Resilience is the means by which, for example, children from troubled families are not immobilized by hardship but rebound from it. They learn to protect themselves and emerge as strong adults who are able to lead gratifying lives. The groundbreaking resilience research of sociologist Emmy Werner, Ph.D., of the University of California, showed that even during early life about a third of these kids never seem to be affected by the grinding poverty, alcoholism, and abuse in the homes in which they are raised. Of the remaining two-thirds, many are troubled as teens, typically turning to petty crime. But by the time they reach their 30s and 40s, they have pulled themselves together, determined not to repeat their parents' lives.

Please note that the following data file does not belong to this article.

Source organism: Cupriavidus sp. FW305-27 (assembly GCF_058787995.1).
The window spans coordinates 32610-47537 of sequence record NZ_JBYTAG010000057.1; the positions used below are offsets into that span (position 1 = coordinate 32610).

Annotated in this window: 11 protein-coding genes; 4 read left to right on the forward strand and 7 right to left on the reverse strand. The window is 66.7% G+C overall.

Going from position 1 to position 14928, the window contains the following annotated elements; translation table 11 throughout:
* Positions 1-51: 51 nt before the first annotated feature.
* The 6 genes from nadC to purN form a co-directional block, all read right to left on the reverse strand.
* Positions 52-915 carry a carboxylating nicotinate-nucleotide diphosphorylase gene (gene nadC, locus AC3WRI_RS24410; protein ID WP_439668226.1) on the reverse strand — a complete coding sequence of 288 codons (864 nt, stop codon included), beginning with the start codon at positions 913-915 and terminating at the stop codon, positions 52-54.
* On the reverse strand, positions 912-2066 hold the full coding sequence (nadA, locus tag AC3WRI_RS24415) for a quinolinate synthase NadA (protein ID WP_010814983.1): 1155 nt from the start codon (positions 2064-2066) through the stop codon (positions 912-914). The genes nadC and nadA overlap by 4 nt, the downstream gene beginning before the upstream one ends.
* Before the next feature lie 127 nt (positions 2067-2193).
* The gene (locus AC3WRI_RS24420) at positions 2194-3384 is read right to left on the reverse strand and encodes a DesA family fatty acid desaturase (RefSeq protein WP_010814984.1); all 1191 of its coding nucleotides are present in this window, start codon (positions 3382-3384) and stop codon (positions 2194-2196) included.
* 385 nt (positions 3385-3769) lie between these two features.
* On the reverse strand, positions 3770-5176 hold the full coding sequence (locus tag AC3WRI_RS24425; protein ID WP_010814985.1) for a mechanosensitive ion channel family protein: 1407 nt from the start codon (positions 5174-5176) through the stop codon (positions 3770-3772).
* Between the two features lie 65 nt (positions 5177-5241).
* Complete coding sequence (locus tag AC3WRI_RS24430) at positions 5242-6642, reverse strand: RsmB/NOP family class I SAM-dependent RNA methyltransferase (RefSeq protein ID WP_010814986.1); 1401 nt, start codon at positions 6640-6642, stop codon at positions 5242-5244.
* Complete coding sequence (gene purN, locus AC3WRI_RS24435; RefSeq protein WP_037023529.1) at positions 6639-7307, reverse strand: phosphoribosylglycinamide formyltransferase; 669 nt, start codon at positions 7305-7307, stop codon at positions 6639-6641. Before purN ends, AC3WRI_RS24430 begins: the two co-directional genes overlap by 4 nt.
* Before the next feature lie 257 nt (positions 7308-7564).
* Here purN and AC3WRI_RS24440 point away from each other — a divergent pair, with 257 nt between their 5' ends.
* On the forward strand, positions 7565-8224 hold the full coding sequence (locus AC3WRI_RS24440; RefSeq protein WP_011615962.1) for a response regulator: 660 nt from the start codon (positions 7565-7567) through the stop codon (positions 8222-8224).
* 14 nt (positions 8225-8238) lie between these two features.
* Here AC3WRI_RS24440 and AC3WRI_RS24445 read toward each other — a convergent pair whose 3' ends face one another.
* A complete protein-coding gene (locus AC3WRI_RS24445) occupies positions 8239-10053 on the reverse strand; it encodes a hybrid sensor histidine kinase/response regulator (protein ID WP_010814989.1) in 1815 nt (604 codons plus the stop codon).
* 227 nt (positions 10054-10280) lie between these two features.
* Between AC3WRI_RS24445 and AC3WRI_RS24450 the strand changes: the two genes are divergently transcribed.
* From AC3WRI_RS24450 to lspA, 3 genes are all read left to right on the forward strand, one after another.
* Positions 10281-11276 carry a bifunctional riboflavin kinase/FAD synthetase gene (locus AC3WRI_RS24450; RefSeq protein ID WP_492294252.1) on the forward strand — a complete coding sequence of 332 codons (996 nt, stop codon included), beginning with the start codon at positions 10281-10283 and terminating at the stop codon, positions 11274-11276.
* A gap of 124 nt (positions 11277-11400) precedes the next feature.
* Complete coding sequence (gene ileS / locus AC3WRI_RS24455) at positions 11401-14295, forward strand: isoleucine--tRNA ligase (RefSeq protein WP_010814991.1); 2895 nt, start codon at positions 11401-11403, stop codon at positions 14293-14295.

A troubled family can indeed inflict considerable harm on its children, but resilient people are challenged by such troubles to experiment and respond actively and creatively. Their preemptive responses to adversity, repeated over time, become incorporated into their inner selves as lasting strengths.